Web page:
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Analysis and Commentary

Lifting School Standards

by Herbert J. Walbergvia Hoover Daily Report
Wednesday, April 20, 2005

Tests are one of the cheapest and most effective means of raising achievement.

SPEAK NO EVIL: Freedom of Speech on Campus

with David Horowitz, Graham Larkinvia Uncommon Knowledge
Friday, April 15, 2005

According to recent polls, instructors at American universities are overwhelmingly liberal: 72 percent of faculty members describe themselves as liberal, whereas only 15 percent call themselves conservative. Some critics charge that this ideological imbalance has created a code of political correctness that inhibits freedom of inquiry and expression in our universities. Is this true? And if so, what should be done, or can be done, about it? Peter Robinson speaks with David Horowitz and Graham Larkin.

The Politics of Literacy

by David Davenport, Jeffrey M. Jonesvia Policy Review
Friday, April 1, 2005

When reading skills become a national issue

Analysis and Commentary

Judging Charter Schools

by Chester E. Finn Jr.via Hoover Daily Report
Wednesday, March 30, 2005

There is no dispute about the charter school movement's growth to 3,300 schools enrolling close to a million children.

Analysis and Commentary

The Burden of Law

by Diane Ravitchvia Hoover Daily Report
Wednesday, March 2, 2005

schools today are being strangled by a ton of laws, regulations, contracts, mandates, and rules.

Analysis and Commentary

The Blind Men and the High School

by Chester E. Finn Jr.via Hoover Daily Report
Wednesday, February 2, 2005

U.S. high school education remains sorely afflicted, both by sky-high dropout rates and by weak academic achievement among those who do finish.

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Power to the Parents

by Chester E. Finn Jr.via Hoover Digest
Sunday, January 30, 2005

President Bush should empower parents by giving them a say over where—and how and from whom—their children learn. By Chester E. Finn Jr.

Analysis and Commentary

School Performance Matters

by Eric Hanushekvia Hoover Daily Report
Wednesday, January 26, 2005

The performance of students in the United States has remained consistent over the past three decades—dismal.

MAKING THE GRADE: The No Child Left Behind Act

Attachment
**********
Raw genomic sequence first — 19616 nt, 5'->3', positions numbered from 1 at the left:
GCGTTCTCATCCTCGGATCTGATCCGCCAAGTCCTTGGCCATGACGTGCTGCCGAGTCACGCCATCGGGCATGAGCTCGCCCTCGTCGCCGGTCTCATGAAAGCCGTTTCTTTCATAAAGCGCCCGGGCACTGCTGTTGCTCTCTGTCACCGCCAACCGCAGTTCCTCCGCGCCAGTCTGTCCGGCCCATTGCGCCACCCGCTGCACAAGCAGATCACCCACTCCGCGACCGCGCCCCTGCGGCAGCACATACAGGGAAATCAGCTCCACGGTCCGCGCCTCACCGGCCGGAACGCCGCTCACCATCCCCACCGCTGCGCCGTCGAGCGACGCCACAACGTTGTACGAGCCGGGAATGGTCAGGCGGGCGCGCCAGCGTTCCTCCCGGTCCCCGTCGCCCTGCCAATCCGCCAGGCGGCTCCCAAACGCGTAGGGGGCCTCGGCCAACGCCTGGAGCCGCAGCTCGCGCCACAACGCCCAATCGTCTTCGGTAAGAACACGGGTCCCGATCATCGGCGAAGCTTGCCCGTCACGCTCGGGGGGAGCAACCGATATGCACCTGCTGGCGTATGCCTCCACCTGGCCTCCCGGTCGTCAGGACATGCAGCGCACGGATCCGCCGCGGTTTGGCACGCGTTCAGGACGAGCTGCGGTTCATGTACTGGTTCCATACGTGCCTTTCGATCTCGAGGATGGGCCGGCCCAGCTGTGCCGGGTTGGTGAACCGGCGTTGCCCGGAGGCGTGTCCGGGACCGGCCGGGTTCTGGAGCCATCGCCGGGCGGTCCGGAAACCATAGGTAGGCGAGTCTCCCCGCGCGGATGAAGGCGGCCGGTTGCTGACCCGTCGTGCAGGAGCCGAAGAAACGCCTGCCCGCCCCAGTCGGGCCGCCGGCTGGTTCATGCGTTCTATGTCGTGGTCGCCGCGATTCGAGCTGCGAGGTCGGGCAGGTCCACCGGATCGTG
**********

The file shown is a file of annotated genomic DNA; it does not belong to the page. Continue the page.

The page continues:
with John E. Chubb, Martin Carnoyvia Uncommon Knowledge
Friday, January 14, 2005

In 2001, President Bush signed into law the No Child Left Behind Act, a bipartisan effort to mandate national education standards and increase federal funding of education. At the time, critics on both sides of the political spectrum were troubled by the expansion of federal power over education that the act represented and by the education standards the act mandated. Now, nearly half a decade later, has No Child Left Behind been a success? If not, how should it be reformed? Peter Robinson speaks with John E. Chubb and Martin Carnoy.

MONKEY BUSINESS: Evolution and Intelligent Design

with Massimo Pigliucci, Jonathan Wellsvia Uncommon Knowledge
Friday, January 14, 2005

In October 2004, the school board in the small town of Dover, Pennsylvania, ordered its high school biology teachers to preface classes on evolution with the statement: "Darwin's Theory is a theory not a fact. Gaps in the theory exist for which there is no evidence." As an alternative to evolution, the school board suggested "intelligent design," a theory holding that life on earth could not have developed at random. Are there gaps in the theory of evolution that undermine its credibility? What should we make of "intelligent design"? And just what should we be teaching our children about the development of life on earth? Peter Robinson speaks with Massimo Pigliucci and Jonathan Wells.


K-12 Education Task Force

The K–12 Education Task Force focuses on education policy as it relates to government provision and oversight versus private solutions (both within and outside the public school system) that stress choice, accountability, and transparency.

CREDO at Stanford University